Many people in Folk and Country Music (who regularly sing them now) are often unaware of how close to oblivion, songs such as the Rybuck Shearer and Lachlan Tigers actually came. A great debt is owed to the efforts of archivists and historians such as A.L. Lloyd, Duke Triton, Edgar Waters and Eric Watson, who collected and preserved Australia’s Musical Heritage.
Shearston quickly became a regular performer on TV and in Sydney Clubs, and was invited to open The Troubadour Folk Club at the insistence of Brother John Sellers, the American Bluesman who was performing here at the time.
By the time Gary was signed to CBS, in 1963, his work as a songwriter had also become increasingly recognised. ‘Australian Broadside’, featuring ‘Sydney Town’, cemented his position as one of Australian Music’s leading voices.
His classic, ‘Sometime Lovin’’ became a world-wide hit when it was recorded by Peter, Paul and Mary on their LP, ‘Album’, in 1965. Like Bob Dylan, John Denver and Gordon Lightfoot, whose careers were also launched when their work was showcased by that iconic folk trio, Shearston’s star was rising rapidly in the international arena.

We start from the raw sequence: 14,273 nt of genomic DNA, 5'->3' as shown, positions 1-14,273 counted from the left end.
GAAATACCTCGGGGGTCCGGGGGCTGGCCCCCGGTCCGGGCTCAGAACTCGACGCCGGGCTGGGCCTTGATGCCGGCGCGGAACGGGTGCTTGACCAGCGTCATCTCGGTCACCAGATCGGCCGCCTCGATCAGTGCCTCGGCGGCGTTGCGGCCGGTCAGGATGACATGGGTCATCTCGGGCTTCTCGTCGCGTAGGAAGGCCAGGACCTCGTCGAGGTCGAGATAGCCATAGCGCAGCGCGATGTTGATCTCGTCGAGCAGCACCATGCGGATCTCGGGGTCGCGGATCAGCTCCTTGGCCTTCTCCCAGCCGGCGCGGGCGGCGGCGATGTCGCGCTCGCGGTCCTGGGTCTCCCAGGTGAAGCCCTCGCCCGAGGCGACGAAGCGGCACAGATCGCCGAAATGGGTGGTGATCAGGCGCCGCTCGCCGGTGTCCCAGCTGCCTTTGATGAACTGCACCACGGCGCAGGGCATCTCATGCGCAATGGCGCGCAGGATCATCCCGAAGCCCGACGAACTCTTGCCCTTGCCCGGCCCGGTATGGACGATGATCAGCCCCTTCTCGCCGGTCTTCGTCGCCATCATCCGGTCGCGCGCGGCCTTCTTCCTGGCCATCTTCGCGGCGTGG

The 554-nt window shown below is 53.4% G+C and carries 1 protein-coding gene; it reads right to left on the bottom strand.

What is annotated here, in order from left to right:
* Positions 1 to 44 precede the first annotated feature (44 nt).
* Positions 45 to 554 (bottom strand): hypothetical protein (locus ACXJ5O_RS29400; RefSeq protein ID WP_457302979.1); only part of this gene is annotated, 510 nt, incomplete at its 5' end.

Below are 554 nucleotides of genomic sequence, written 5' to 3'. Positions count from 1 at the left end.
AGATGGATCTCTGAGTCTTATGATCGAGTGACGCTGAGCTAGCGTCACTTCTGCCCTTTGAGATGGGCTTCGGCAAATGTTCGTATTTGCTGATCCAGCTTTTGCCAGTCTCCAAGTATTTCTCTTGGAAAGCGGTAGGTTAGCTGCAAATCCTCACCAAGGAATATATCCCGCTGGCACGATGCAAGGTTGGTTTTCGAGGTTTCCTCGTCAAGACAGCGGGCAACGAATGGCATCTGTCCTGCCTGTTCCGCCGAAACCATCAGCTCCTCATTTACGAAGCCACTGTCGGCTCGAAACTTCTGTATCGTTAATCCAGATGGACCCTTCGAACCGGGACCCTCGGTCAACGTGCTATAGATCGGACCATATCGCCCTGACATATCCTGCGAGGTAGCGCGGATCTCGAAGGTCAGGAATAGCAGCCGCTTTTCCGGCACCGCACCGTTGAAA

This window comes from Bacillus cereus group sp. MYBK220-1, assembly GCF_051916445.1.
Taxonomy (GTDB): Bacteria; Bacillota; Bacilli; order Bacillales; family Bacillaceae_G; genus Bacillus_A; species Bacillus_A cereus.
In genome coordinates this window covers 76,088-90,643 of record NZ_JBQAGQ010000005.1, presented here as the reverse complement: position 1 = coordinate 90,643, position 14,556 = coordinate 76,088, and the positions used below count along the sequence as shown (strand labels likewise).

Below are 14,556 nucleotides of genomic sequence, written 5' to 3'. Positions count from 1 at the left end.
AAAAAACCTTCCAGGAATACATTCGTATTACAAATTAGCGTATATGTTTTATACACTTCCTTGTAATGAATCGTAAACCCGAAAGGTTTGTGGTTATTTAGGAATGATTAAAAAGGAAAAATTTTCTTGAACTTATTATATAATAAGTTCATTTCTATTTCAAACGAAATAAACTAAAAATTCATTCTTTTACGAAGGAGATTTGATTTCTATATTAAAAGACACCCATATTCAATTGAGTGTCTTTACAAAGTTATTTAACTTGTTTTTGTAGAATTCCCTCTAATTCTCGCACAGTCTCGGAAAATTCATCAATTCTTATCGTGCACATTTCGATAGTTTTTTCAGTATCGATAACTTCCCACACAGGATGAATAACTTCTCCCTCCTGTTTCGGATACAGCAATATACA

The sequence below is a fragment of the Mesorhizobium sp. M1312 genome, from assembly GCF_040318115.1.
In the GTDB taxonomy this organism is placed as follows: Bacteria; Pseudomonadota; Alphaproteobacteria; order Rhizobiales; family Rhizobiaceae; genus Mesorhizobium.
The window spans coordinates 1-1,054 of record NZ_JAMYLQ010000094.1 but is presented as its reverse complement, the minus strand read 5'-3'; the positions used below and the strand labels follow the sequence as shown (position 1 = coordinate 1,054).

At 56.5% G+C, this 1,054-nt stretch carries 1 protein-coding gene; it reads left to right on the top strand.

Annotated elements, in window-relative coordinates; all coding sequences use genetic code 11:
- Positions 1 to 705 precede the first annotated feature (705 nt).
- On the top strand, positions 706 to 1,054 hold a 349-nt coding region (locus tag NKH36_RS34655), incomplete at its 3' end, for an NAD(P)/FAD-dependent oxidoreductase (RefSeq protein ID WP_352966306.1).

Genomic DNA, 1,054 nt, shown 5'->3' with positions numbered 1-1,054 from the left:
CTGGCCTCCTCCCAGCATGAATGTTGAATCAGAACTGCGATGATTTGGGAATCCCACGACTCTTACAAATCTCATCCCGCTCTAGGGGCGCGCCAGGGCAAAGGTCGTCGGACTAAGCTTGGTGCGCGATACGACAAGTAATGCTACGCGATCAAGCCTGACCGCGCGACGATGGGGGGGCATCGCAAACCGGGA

But there was another side to Gary Shearston, and it was one which would inevitably lead to both his finest moments and his greatest challenges. Gary, who had been raised a Christian; was a committed activist. In addition, he was a man whose belief in the redemptive power of song led him to begin writing material which openly targeted some of the more contentious Inequalities and injustices of the day.
Gary Shearston – Renegade
CD Review by Jim Low